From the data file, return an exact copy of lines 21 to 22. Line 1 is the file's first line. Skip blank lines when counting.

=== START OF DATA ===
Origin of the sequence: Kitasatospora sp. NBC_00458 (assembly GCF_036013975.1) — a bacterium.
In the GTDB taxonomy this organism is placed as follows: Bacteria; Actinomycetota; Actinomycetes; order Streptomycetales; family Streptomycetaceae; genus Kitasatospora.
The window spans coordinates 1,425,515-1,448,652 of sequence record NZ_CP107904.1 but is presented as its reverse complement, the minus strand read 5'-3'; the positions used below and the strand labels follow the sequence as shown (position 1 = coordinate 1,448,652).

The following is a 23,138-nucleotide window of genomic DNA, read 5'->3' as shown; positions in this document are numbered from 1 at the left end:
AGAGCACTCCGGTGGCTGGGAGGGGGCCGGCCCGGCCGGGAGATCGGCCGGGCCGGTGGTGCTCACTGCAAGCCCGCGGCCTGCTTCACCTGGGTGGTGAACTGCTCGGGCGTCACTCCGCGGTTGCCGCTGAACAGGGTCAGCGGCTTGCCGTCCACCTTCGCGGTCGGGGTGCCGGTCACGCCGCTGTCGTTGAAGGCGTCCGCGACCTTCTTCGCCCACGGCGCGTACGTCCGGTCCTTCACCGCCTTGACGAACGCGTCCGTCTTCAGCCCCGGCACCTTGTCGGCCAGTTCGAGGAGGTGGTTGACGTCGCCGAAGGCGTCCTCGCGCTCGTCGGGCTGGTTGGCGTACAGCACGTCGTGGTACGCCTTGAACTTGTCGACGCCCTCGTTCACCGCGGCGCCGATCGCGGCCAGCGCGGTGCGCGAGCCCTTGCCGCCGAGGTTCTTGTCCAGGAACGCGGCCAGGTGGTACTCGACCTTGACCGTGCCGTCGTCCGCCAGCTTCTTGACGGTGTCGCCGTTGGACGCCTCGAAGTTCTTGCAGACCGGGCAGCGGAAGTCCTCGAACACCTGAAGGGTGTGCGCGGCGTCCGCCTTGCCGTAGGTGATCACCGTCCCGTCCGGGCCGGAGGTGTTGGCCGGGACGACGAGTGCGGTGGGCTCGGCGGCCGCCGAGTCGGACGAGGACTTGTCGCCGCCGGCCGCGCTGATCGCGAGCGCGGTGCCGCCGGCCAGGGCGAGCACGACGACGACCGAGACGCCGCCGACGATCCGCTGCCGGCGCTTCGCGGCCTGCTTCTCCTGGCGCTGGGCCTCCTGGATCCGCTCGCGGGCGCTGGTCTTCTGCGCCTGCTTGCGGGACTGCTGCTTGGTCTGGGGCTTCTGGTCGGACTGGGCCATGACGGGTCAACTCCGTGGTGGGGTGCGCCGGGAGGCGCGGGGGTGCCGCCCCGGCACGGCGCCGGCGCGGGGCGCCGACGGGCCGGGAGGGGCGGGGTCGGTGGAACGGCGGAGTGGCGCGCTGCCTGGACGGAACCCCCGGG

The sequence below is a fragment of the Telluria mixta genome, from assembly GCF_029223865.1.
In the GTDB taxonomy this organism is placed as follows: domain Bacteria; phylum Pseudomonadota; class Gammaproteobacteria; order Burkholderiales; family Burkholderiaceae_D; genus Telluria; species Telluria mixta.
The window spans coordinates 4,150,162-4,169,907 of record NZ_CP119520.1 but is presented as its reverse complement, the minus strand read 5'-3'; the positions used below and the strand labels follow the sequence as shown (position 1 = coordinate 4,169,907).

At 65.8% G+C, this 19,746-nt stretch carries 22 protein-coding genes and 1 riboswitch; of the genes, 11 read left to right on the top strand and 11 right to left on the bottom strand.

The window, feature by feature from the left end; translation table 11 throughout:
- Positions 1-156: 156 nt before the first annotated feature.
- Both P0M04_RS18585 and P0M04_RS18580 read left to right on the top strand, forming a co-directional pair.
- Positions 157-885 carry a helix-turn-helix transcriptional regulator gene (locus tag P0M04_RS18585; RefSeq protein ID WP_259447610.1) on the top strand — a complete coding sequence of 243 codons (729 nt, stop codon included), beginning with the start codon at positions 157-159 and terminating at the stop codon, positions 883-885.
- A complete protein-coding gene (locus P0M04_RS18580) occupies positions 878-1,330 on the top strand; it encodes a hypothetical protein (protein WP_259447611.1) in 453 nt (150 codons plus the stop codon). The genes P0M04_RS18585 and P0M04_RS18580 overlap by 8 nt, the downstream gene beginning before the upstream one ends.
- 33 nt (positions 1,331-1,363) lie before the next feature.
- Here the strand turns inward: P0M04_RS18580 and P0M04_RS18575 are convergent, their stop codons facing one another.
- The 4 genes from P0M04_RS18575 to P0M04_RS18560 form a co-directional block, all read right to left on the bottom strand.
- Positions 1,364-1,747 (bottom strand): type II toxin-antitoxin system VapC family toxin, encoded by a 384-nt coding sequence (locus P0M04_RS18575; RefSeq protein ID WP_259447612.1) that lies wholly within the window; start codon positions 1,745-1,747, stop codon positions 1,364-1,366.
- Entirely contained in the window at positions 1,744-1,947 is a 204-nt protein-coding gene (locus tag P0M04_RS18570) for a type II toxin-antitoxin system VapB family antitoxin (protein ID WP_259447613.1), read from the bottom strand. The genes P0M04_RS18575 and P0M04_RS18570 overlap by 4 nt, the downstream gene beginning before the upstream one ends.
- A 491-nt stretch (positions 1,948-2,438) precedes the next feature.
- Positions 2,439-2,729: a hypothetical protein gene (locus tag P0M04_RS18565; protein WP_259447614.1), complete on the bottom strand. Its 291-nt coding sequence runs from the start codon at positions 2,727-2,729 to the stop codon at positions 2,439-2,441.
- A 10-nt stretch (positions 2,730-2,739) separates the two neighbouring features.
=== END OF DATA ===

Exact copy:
- Positions 2,439-2,729: a hypothetical protein gene (locus tag P0M04_RS18565; protein WP_259447614.1), complete on the bottom strand. Its 291-nt coding sequence runs from the start codon at positions 2,727-2,729 to the stop codon at positions 2,439-2,441.
- A 10-nt stretch (positions 2,730-2,739) separates the two neighbouring features.